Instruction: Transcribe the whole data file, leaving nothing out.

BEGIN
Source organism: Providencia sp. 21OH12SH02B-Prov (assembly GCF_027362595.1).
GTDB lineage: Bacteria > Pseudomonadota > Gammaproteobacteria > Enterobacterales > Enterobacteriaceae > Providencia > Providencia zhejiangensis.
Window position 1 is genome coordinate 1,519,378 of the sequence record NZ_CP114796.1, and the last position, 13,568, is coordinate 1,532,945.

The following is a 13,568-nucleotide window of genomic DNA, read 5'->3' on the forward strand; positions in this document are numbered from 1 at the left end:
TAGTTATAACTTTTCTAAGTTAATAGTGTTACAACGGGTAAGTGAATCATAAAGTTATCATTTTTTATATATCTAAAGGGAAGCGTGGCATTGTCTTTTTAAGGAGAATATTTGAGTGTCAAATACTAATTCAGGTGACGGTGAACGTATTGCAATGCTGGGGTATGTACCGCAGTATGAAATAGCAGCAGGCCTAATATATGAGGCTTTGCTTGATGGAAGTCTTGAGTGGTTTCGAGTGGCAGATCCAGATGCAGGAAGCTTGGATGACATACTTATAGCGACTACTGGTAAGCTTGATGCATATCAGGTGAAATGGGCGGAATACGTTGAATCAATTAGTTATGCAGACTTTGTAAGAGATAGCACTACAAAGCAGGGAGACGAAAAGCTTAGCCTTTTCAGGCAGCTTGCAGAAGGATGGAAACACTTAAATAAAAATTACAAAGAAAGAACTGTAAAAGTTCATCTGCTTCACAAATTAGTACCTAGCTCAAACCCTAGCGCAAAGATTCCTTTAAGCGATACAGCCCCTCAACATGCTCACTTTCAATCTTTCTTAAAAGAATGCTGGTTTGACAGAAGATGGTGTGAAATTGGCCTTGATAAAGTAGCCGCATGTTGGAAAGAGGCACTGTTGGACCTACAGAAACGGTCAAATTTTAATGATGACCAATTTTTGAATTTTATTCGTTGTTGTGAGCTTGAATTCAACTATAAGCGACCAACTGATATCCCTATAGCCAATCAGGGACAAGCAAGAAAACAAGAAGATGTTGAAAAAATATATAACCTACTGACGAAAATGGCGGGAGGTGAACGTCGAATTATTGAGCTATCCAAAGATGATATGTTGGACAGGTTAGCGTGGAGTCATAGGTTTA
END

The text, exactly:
Source organism: Providencia sp. 21OH12SH02B-Prov (assembly GCF_027362595.1).
GTDB lineage: Bacteria > Pseudomonadota > Gammaproteobacteria > Enterobacterales > Enterobacteriaceae > Providencia > Providencia zhejiangensis.
Window position 1 is genome coordinate 1,519,378 of the sequence record NZ_CP114796.1, and the last position, 13,568, is coordinate 1,532,945.

The following is a 13,568-nucleotide window of genomic DNA, read 5'->3' on the forward strand; positions in this document are numbered from 1 at the left end:
TAGTTATAACTTTTCTAAGTTAATAGTGTTACAACGGGTAAGTGAATCATAAAGTTATCATTTTTTATATATCTAAAGGGAAGCGTGGCATTGTCTTTTTAAGGAGAATATTTGAGTGTCAAATACTAATTCAGGTGACGGTGAACGTATTGCAATGCTGGGGTATGTACCGCAGTATGAAATAGCAGCAGGCCTAATATATGAGGCTTTGCTTGATGGAAGTCTTGAGTGGTTTCGAGTGGCAGATCCAGATGCAGGAAGCTTGGATGACATACTTATAGCGACTACTGGTAAGCTTGATGCATATCAGGTGAAATGGGCGGAATACGTTGAATCAATTAGTTATGCAGACTTTGTAAGAGATAGCACTACAAAGCAGGGAGACGAAAAGCTTAGCCTTTTCAGGCAGCTTGCAGAAGGATGGAAACACTTAAATAAAAATTACAAAGAAAGAACTGTAAAAGTTCATCTGCTTCACAAATTAGTACCTAGCTCAAACCCTAGCGCAAAGATTCCTTTAAGCGATACAGCCCCTCAACATGCTCACTTTCAATCTTTCTTAAAAGAATGCTGGTTTGACAGAAGATGGTGTGAAATTGGCCTTGATAAAGTAGCCGCATGTTGGAAAGAGGCACTGTTGGACCTACAGAAACGGTCAAATTTTAATGATGACCAATTTTTGAATTTTATTCGTTGTTGTGAGCTTGAATTCAACTATAAGCGACCAACTGATATCCCTATAGCCAATCAGGGACAAGCAAGAAAACAAGAAGATGTTGAAAAAATATATAACCTACTGACGAAAATGGCGGGAGGTGAACGTCGAATTATTGAGCTATCCAAAGATGATATGTTGGACAGGTTAGCGTGGAGTCATAGGTTTA